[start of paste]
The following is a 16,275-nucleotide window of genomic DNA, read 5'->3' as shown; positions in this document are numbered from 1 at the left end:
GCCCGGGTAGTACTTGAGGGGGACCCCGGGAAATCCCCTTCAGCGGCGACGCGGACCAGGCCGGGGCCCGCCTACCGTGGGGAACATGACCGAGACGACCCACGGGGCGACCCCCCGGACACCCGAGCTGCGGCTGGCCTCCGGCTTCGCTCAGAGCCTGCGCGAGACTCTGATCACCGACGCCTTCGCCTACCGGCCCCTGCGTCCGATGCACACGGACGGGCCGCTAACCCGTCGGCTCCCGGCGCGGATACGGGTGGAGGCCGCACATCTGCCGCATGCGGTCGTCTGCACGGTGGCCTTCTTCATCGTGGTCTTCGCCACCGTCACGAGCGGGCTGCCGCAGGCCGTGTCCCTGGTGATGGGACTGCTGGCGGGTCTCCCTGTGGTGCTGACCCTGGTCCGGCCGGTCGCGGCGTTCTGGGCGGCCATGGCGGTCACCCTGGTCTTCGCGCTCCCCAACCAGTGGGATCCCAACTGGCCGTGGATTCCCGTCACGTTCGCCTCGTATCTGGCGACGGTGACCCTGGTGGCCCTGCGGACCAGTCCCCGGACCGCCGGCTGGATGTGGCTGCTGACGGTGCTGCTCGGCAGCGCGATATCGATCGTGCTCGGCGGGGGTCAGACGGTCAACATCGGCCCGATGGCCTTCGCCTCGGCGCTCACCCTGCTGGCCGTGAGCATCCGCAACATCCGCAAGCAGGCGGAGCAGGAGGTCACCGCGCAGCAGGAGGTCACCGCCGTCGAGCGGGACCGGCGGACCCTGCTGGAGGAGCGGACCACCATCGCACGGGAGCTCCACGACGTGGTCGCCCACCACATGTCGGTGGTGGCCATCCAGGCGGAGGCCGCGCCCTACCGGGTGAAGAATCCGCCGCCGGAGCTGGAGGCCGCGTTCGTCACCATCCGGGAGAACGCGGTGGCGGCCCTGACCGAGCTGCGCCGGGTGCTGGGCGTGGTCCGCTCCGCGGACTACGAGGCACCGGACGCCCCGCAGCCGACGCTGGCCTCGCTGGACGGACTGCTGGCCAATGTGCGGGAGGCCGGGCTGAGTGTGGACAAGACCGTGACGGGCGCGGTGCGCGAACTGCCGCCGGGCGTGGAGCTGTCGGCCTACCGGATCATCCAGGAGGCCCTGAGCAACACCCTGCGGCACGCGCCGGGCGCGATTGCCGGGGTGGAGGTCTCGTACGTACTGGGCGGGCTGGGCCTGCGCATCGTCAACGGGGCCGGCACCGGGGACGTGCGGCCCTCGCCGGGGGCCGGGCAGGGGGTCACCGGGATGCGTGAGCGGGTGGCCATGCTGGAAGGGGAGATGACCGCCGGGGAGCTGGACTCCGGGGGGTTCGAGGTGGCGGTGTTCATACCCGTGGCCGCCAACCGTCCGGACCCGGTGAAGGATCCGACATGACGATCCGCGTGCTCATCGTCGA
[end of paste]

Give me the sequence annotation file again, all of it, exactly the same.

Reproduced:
The following is a 16,275-nucleotide window of genomic DNA, read 5'->3' as shown; positions in this document are numbered from 1 at the left end:
GCCCGGGTAGTACTTGAGGGGGACCCCGGGAAATCCCCTTCAGCGGCGACGCGGACCAGGCCGGGGCCCGCCTACCGTGGGGAACATGACCGAGACGACCCACGGGGCGACCCCCCGGACACCCGAGCTGCGGCTGGCCTCCGGCTTCGCTCAGAGCCTGCGCGAGACTCTGATCACCGACGCCTTCGCCTACCGGCCCCTGCGTCCGATGCACACGGACGGGCCGCTAACCCGTCGGCTCCCGGCGCGGATACGGGTGGAGGCCGCACATCTGCCGCATGCGGTCGTCTGCACGGTGGCCTTCTTCATCGTGGTCTTCGCCACCGTCACGAGCGGGCTGCCGCAGGCCGTGTCCCTGGTGATGGGACTGCTGGCGGGTCTCCCTGTGGTGCTGACCCTGGTCCGGCCGGTCGCGGCGTTCTGGGCGGCCATGGCGGTCACCCTGGTCTTCGCGCTCCCCAACCAGTGGGATCCCAACTGGCCGTGGATTCCCGTCACGTTCGCCTCGTATCTGGCGACGGTGACCCTGGTGGCCCTGCGGACCAGTCCCCGGACCGCCGGCTGGATGTGGCTGCTGACGGTGCTGCTCGGCAGCGCGATATCGATCGTGCTCGGCGGGGGTCAGACGGTCAACATCGGCCCGATGGCCTTCGCCTCGGCGCTCACCCTGCTGGCCGTGAGCATCCGCAACATCCGCAAGCAGGCGGAGCAGGAGGTCACCGCGCAGCAGGAGGTCACCGCCGTCGAGCGGGACCGGCGGACCCTGCTGGAGGAGCGGACCACCATCGCACGGGAGCTCCACGACGTGGTCGCCCACCACATGTCGGTGGTGGCCATCCAGGCGGAGGCCGCGCCCTACCGGGTGAAGAATCCGCCGCCGGAGCTGGAGGCCGCGTTCGTCACCATCCGGGAGAACGCGGTGGCGGCCCTGACCGAGCTGCGCCGGGTGCTGGGCGTGGTCCGCTCCGCGGACTACGAGGCACCGGACGCCCCGCAGCCGACGCTGGCCTCGCTGGACGGACTGCTGGCCAATGTGCGGGAGGCCGGGCTGAGTGTGGACAAGACCGTGACGGGCGCGGTGCGCGAACTGCCGCCGGGCGTGGAGCTGTCGGCCTACCGGATCATCCAGGAGGCCCTGAGCAACACCCTGCGGCACGCGCCGGGCGCGATTGCCGGGGTGGAGGTCTCGTACGTACTGGGCGGGCTGGGCCTGCGCATCGTCAACGGGGCCGGCACCGGGGACGTGCGGCCCTCGCCGGGGGCCGGGCAGGGGGTCACCGGGATGCGTGAGCGGGTGGCCATGCTGGAAGGGGAGATGACCGCCGGGGAGCTGGACTCCGGGGGGTTCGAGGTGGCGGTGTTCATACCCGTGGCCGCCAACCGTCCGGACCCGGTGAAGGATCCGACATGACGATCCGCGTGCTCATCGTCGA